AFF Report Finds Landowners Play Key Role in Forest Wildlife Preservation

Sponsored by Pure Strategies

Being a conservationist today means more than being a steward of the land; it requires an understanding of the ecological balance between man and animal, industry and ecology, necessary to maintain the health of the whole.

The American Forest Foundation (AFF) works with family forest owners in 13 Southeastern states where currently, there are 224 forest-dependent species listed as endangered or threatened, with 293 more that could be listed in the near future. These same forests support nearly 1.1 million people in rural communities with employment and supply raw material for consumer wood products globally.

The AFF has released a new report that reveals private and family landowners in the South offer a solution to helping at-risk wildlife species.

The report notes that of family landowners, who own the majority (58 percent) of forests in the South, 87 percent say protecting and improving wildlife habitat is the top reason they own land.

AFF says this illustrates that a balance can be struck advantageous to at-risk wildlife while meeting the demands for wood from family lands.

“Contrary to popular belief, landowners who harvest or thin their forests are the individuals doing more for wildlife – 85 percent of those who have harvested have also implemented other wildlife-improvement activities, compared to 62 percent by those who haven't harvested,” AFF president and CEO Tom Martin said in a statement. “This isn’t your typical conservation versus industry story, it’s a conservation and industry story.”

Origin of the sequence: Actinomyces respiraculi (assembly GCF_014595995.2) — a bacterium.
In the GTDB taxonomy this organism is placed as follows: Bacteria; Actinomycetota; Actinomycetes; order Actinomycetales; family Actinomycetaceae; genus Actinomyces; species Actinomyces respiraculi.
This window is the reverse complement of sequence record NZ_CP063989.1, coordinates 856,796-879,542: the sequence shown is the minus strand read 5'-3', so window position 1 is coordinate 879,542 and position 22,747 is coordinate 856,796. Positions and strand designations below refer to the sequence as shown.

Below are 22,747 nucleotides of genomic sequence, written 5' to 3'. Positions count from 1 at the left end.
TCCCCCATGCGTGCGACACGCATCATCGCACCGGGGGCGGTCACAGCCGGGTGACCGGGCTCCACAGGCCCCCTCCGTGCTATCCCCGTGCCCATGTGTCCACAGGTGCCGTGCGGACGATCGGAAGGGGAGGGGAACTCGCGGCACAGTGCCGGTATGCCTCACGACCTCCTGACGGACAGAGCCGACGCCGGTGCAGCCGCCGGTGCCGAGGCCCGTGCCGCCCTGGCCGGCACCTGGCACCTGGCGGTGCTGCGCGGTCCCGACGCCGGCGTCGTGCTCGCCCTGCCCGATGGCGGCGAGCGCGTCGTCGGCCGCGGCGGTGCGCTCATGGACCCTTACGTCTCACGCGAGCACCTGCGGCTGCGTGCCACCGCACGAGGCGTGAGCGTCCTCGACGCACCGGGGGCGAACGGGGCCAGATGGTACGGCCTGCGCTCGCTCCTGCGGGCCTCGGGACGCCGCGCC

AFF identified 35 million acres of family-owned Southern forests in three Opportunity Areas for sustainable forest management:

AFF works with family landowners in three key areas to help at-risk wildlife species:

Salem Saloom is a landowner who’s been working for the last decade to replant the Longleaf Pine, which helps replenish the wildlife habitat.

“Our family has always had a passion for the outdoors and wildlife, but after the hurricane, we needed help and expertise to guide our passion in the right direction,” Saloom told Sustainable Brands. “The American Forest Foundation - through their stewardship program, the American Tree Farm System - has given us the community and connections to find the resources and help we needed to get started managing. Now with our land back to a healthy state, we want to pay it forward and help mentor others, as well. If we can get more landowners conducting forest practices for at-risk wildlife, we could truly make a difference across the South.”

The stakeholder group of more than 15 companies includes Staples, Mars, McDonald’s, Havi, Sappi North America, Catalyst, Domtar Corporation, Georgia Pacific, Evergreen and International Paper.

Sarah Crow, AFF’s Senior Director of Certification, said, “Our report shows landowners are doing good work on the ground and want to do more for wildlife and overall forest health. We, along with GreenBlue, are working with brands to support these landowners in forest stewardship and active management on the ground, and to find alternative ways to verify sustainability of these family-owned lands, in addition to forest certification.”

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